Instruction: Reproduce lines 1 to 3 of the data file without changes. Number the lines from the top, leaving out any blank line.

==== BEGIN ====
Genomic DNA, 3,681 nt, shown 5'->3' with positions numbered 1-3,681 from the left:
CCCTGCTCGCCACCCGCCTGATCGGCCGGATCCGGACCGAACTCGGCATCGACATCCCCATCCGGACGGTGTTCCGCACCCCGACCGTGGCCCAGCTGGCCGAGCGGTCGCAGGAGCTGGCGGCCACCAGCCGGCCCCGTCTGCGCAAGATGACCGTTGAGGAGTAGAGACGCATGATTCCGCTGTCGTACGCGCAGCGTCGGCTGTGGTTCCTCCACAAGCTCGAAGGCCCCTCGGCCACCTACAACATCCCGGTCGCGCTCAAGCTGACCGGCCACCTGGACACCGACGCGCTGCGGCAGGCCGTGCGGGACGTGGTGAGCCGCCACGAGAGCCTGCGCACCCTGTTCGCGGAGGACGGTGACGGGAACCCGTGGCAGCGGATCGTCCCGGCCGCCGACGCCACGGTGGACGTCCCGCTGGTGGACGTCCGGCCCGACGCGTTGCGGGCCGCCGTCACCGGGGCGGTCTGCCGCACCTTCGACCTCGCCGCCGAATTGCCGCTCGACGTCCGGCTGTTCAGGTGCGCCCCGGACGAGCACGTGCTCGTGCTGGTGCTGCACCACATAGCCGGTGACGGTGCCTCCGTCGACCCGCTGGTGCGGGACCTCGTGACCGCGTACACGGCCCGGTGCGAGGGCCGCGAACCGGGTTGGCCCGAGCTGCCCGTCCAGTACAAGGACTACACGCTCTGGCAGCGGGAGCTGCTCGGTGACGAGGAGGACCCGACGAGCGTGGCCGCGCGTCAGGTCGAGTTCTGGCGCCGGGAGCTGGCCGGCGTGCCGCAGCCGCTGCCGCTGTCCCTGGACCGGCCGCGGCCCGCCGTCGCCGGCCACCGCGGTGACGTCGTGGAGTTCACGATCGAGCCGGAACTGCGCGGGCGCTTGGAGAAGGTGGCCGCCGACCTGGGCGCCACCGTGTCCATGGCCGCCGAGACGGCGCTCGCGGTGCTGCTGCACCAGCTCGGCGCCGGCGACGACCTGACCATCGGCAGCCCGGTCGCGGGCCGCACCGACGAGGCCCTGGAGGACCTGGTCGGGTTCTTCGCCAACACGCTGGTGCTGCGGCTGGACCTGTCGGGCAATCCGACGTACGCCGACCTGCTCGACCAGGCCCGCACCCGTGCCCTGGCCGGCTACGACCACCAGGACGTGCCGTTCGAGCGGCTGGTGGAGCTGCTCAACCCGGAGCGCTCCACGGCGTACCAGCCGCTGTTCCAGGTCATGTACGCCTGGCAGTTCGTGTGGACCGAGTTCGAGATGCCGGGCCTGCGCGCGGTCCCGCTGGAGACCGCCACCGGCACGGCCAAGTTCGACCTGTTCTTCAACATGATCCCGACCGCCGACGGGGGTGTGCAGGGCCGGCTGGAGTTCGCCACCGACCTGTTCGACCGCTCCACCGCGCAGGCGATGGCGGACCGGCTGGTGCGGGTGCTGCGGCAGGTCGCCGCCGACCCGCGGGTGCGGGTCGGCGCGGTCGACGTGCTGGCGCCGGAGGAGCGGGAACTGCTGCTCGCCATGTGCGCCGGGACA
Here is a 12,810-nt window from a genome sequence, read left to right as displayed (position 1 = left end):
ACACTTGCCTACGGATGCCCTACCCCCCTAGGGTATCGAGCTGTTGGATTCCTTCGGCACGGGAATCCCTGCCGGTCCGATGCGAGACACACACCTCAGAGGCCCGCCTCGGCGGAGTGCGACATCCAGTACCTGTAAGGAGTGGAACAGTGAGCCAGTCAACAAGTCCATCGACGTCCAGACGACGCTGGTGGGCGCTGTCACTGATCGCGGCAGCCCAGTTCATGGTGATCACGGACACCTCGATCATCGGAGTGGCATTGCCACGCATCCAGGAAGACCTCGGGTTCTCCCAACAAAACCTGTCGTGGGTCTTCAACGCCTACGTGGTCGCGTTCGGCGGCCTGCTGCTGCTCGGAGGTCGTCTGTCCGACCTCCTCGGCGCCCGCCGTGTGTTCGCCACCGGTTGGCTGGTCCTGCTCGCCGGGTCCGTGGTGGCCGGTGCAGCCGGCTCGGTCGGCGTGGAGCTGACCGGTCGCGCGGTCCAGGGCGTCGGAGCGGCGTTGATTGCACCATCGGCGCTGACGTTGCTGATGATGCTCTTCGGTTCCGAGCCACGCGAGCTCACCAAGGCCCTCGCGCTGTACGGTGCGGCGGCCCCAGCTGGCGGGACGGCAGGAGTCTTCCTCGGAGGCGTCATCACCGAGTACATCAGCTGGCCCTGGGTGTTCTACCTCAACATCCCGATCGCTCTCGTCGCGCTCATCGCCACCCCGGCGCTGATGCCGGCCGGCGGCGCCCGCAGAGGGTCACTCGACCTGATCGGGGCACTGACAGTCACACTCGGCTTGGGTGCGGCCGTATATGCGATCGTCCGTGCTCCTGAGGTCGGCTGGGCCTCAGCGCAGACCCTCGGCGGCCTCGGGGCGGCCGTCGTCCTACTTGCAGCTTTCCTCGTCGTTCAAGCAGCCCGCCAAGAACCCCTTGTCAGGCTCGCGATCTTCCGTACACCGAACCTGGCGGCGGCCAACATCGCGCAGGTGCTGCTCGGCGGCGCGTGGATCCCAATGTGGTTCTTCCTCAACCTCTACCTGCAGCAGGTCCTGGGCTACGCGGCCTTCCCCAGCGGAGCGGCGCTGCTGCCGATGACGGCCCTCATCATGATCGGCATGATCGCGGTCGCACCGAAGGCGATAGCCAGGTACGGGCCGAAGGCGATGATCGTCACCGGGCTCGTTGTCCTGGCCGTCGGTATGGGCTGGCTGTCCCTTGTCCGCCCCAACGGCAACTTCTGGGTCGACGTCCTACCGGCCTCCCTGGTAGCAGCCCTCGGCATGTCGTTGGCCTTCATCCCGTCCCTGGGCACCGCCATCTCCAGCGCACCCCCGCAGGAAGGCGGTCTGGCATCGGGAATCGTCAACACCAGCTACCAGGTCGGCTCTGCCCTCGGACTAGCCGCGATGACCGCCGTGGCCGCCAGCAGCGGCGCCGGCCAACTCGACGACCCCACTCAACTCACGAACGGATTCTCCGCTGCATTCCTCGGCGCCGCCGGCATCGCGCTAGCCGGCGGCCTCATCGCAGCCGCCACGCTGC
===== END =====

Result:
Genomic DNA, 3,681 nt, shown 5'->3' with positions numbered 1-3,681 from the left:
CCCTGCTCGCCACCCGCCTGATCGGCCGGATCCGGACCGAACTCGGCATCGACATCCCCATCCGGACGGTGTTCCGCACCCCGACCGTGGCCCAGCTGGCCGAGCGGTCGCAGGAGCTGGCGGCCACCAGCCGGCCCCGTCTGCGCAAGATGACCGTTGAGGAGTAGAGACGCATGATTCCGCTGTCGTACGCGCAGCGTCGGCTGTGGTTCCTCCACAAGCTCGAAGGCCCCTCGGCCACCTACAACATCCCGGTCGCGCTCAAGCTGACCGGCCACCTGGACACCGACGCGCTGCGGCAGGCCGTGCGGGACGTGGTGAGCCGCCACGAGAGCCTGCGCACCCTGTTCGCGGAGGACGGTGACGGGAACCCGTGGCAGCGGATCGTCCCGGCCGCCGACGCCACGGTGGACGTCCCGCTGGTGGACGTCCGGCCCGACGCGTTGCGGGCCGCCGTCACCGGGGCGGTCTGCCGCACCTTCGACCTCGCCGCCGAATTGCCGCTCGACGTCCGGCTGTTCAGGTGCGCCCCGGACGAGCACGTGCTCGTGCTGGTGCTGCACCACATAGCCGGTGACGGTGCCTCCGTCGACCCGCTGGTGCGGGACCTCGTGACCGCGTACACGGCCCGGTGCGAGGGCCGCGAACCGGGTTGGCCCGAGCTGCCCGTCCAGTACAAGGACTACACGCTCTGGCAGCGGGAGCTGCTCGGTGACGAGGAGGACCCGACGAGCGTGGCCGCGCGTCAGGTCGAGTTCTGGCGCCGGGAGCTGGCCGGCGTGCCGCAGCCGCTGCCGCTGTCCCTGGACCGGCCGCGGCCCGCCGTCGCCGGCCACCGCGGTGACGTCGTGGAGTTCACGATCGAGCCGGAACTGCGCGGGCGCTTGGAGAAGGTGGCCGCCGACCTGGGCGCCACCGTGTCCATGGCCGCCGAGACGGCGCTCGCGGTGCTGCTGCACCAGCTCGGCGCCGGCGACGACCTGACCATCGGCAGCCCGGTCGCGGGCCGCACCGACGAGGCCCTGGAGGACCTGGTCGGGTTCTTCGCCAACACGCTGGTGCTGCGGCTGGACCTGTCGGGCAATCCGACGTACGCCGACCTGCTCGACCAGGCCCGCACCCGTGCCCTGGCCGGCTACGACCACCAGGACGTGCCGTTCGAGCGGCTGGTGGAGCTGCTCAACCCGGAGCGCTCCACGGCGTACCAGCCGCTGTTCCAGGTCATGTACGCCTGGCAGTTCGTGTGGACCGAGTTCGAGATGCCGGGCCTGCGCGCGGTCCCGCTGGAGACCGCCACCGGCACGGCCAAGTTCGACCTGTTCTTCAACATGATCCCGACCGCCGACGGGGGTGTGCAGGGCCGGCTGGAGTTCGCCACCGACCTGTTCGACCGCTCCACCGCGCAGGCGATGGCGGACCGGCTGGTGCGGGTGCTGCGGCAGGTCGCCGCCGACCCGCGGGTGCGGGTCGGCGCGGTCGACGTGCTGGCGCCGGAGGAGCGGGAACTGCTGCTCGCCATGTGCGCCGGGACA
Here is a 12,810-nt window from a genome sequence, read left to right as displayed (position 1 = left end):